The effects of Russia’s invasion of Ukraine on the aquaculture industry

The aquaculture industry in Europe is facing cost, supply and workforce challenges. The European Maritime and Fisheries Fund will help compensate the rapidly increasing energy cost. However, this is only a small and temporary fix. New solutions need to be found. Upskilling and reskilling solutions can help mitigate the issue.
Fish farm operator
25 May, 2022
By Bert Popping

Let’s start with Ukraine. While we mostly hear about shortages of sunflower oil and wheat when we talk about Ukraine, the country also has a small but notable aquaculture industry. Ukraine predominantly cultivates several carp species, including common carp (Cyprinus carpio). In addition, Ukraine cultivates catfish, pike, trout, sturgeon, seaweeds and mussels. And last but not least, Ukraine is the only producer of krill for human consumption! Aquaculture production in Ukraine has been stable over the past decade, employing approximately 8,000 people and producing an estimated 19,000 tons of farmed fish in 2019. And once the war is over and infrastructure and supply are restored, this industry segment may see significant growth.

However, at present, they are faced with the same challenges (and beyond) as Europe: shortages of raw materials and increasing energy costs that lead to shortages of animal feed as well as significantly higher production costs.

In Europe, the fisheries and aquaculture sector was already affected by rising energy prices during the corona crisis. The invasion of Ukraine by Russia has led to a further significant increase in energy costs. According to some, aquaculture and fisheries operations are only profitable when the cost of oil stays at or below 60 cents per litre. At present, the prices exceed the 1 Euro mark. And as primary industries are affected, the price-shockwave ripples through to secondary industries like the fish processing industry. And here, it is not only the increased prices that are a significant concern. It is also trading disruption and logistical challenges that they are faced with.

On March 16th of this year (2022), an exchange of views took place in Parliament’s Committee on Fisheries calling for support for operating costs, to prevent a severe disruption of the sector. On 25 March, the Commission triggered the European Maritime, Fisheries and Aquaculture Fund (EMFAF) Regulation crisis mechanism (Article 26(2)), by declaring the occurrence of an exceptional event causing significant disruption to markets.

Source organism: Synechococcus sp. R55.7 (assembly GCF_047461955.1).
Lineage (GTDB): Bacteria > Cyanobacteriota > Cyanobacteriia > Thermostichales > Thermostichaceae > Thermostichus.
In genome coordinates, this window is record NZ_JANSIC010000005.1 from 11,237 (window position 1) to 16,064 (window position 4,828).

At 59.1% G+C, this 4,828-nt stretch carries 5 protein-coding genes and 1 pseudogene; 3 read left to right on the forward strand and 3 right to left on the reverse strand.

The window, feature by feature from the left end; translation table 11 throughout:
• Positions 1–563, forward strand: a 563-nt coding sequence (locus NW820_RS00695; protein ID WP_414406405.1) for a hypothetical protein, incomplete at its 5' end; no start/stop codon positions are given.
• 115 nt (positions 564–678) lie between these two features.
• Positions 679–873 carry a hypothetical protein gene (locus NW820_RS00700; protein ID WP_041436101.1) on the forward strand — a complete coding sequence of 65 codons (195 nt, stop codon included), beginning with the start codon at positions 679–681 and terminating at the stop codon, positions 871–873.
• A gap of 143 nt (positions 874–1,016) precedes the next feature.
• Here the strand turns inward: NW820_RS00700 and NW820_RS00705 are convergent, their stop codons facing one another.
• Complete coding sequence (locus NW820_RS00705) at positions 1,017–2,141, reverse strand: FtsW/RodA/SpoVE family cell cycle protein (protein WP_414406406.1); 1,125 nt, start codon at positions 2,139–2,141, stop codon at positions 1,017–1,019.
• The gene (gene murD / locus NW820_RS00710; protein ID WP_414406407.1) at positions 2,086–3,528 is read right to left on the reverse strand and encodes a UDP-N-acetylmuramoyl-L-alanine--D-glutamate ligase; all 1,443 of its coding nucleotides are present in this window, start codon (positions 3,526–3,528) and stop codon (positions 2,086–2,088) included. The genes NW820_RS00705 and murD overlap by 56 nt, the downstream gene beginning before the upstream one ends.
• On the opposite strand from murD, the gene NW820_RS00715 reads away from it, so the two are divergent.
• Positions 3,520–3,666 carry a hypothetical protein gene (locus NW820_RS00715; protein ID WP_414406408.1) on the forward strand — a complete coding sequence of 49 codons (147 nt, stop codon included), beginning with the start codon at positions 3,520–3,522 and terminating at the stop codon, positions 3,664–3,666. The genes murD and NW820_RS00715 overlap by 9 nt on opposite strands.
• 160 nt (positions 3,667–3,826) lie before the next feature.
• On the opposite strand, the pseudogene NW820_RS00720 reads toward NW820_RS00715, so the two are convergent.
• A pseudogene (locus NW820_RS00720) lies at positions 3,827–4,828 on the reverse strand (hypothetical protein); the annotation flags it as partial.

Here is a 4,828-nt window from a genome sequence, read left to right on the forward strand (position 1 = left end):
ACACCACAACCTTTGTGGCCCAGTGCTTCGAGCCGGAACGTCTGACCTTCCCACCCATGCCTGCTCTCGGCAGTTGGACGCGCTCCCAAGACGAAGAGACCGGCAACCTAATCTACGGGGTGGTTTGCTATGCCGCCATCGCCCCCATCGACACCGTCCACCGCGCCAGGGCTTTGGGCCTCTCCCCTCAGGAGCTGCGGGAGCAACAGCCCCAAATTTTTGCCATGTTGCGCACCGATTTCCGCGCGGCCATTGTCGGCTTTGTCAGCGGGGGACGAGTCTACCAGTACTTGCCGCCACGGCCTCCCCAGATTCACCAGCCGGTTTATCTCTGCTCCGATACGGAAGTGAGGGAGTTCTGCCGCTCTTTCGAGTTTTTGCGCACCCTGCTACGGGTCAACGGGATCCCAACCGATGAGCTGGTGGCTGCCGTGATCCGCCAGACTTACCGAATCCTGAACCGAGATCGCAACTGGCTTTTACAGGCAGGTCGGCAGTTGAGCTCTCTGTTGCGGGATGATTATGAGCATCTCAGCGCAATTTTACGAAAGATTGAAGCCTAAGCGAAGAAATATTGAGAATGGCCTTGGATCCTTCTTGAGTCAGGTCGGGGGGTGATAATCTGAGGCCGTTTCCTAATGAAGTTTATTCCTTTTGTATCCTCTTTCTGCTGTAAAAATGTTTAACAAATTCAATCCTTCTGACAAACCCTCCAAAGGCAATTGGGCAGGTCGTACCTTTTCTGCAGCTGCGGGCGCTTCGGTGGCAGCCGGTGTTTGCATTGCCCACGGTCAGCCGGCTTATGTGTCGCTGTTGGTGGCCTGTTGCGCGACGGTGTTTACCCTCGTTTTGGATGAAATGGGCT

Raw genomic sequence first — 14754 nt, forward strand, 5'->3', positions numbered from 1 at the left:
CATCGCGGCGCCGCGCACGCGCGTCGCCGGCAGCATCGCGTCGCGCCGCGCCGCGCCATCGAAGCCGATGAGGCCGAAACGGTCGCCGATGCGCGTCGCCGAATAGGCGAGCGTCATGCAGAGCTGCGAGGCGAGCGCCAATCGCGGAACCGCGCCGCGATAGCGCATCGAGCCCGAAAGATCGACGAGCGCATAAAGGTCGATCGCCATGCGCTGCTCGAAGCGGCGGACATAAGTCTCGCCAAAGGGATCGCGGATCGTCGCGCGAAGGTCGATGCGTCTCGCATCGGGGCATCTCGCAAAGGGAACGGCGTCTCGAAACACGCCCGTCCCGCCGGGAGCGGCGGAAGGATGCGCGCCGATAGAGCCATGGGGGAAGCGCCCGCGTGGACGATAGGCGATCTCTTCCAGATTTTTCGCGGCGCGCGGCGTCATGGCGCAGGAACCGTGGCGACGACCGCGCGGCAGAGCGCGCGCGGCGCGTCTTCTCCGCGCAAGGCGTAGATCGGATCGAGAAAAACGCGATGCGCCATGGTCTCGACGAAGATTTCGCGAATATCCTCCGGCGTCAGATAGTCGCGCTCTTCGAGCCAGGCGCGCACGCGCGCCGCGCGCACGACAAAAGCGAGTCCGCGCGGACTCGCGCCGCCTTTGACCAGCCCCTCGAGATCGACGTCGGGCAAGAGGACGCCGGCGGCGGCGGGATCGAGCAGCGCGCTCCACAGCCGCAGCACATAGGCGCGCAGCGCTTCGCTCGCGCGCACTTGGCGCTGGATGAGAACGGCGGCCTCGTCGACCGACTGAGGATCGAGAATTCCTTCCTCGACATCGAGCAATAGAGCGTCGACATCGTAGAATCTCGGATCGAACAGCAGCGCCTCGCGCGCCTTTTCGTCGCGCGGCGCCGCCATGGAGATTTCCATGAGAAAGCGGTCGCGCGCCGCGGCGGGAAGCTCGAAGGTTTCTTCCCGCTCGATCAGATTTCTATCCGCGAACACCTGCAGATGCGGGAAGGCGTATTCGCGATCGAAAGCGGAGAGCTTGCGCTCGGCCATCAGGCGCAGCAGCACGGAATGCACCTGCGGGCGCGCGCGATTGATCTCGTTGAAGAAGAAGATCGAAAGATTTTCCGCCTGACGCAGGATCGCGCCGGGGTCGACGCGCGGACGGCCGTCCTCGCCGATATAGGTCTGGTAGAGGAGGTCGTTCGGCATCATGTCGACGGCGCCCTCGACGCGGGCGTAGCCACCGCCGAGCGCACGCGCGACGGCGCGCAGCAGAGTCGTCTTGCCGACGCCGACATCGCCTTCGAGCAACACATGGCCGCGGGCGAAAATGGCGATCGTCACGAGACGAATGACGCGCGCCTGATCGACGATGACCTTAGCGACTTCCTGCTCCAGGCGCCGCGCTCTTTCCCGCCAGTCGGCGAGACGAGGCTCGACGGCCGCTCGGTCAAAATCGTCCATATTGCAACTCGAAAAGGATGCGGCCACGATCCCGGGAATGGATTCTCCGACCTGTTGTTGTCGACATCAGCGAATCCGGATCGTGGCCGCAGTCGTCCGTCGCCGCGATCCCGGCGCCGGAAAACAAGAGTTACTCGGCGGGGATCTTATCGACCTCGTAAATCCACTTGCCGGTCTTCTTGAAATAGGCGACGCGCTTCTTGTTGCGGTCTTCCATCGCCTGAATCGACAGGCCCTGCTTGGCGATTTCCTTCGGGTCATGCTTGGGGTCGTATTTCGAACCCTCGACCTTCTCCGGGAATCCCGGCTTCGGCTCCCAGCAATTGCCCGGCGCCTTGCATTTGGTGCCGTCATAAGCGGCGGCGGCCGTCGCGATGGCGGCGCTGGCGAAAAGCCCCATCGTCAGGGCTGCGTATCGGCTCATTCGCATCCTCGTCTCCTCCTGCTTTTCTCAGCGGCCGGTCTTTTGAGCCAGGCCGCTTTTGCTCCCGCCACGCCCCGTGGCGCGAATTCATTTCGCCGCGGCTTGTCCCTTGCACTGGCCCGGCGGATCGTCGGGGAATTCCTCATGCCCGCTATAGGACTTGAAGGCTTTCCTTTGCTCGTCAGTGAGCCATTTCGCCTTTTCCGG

Regulation (EU) 2021/1139 of the European Parliament and of the Council of 7 July 2021 establishing the European Maritime, Fisheries and Aquaculture Fund and amending Regulation (EU) 2017/1004

Article 26(2):

  1. By way of derogation from point (j) of Article 13, in case of exceptional events causing a significant disruption of markets, the support referred to in point (b) of paragraph 1 of this Article may cover:
  2. compensation to operators of the fishery and aquaculture sector for their income foregone or additional costs; and
  3. compensation to recognised producer organisations and associations of producer organisations which store fishery products listed in Annex II to Regulation (EU) No 1379/2013, provided that those products are stored in accordance with Articles 30 and 31 of that Regulation.”

This allows the Member States to compensate operators for lost income or additional costs, as well as producer organisations that store fishery products. Additional funds may become available from unused budget of the European Maritime and Fisheries Fund (EMFF).

Still, this is and can only be a temporary measure. And if/when the funds reach those most in need, e.g. small operations and cooperatives, is another question altogether. Here, technological solutions to reduce energy needs are vital to develop and implement in the mid and long term. This requires educated staff and technologists, which reskilling and upskilling services can significantly contribute to.

The bottom line for consumers is that sea and aquaculture products will get substantially more expensive in the months and years to come.

 

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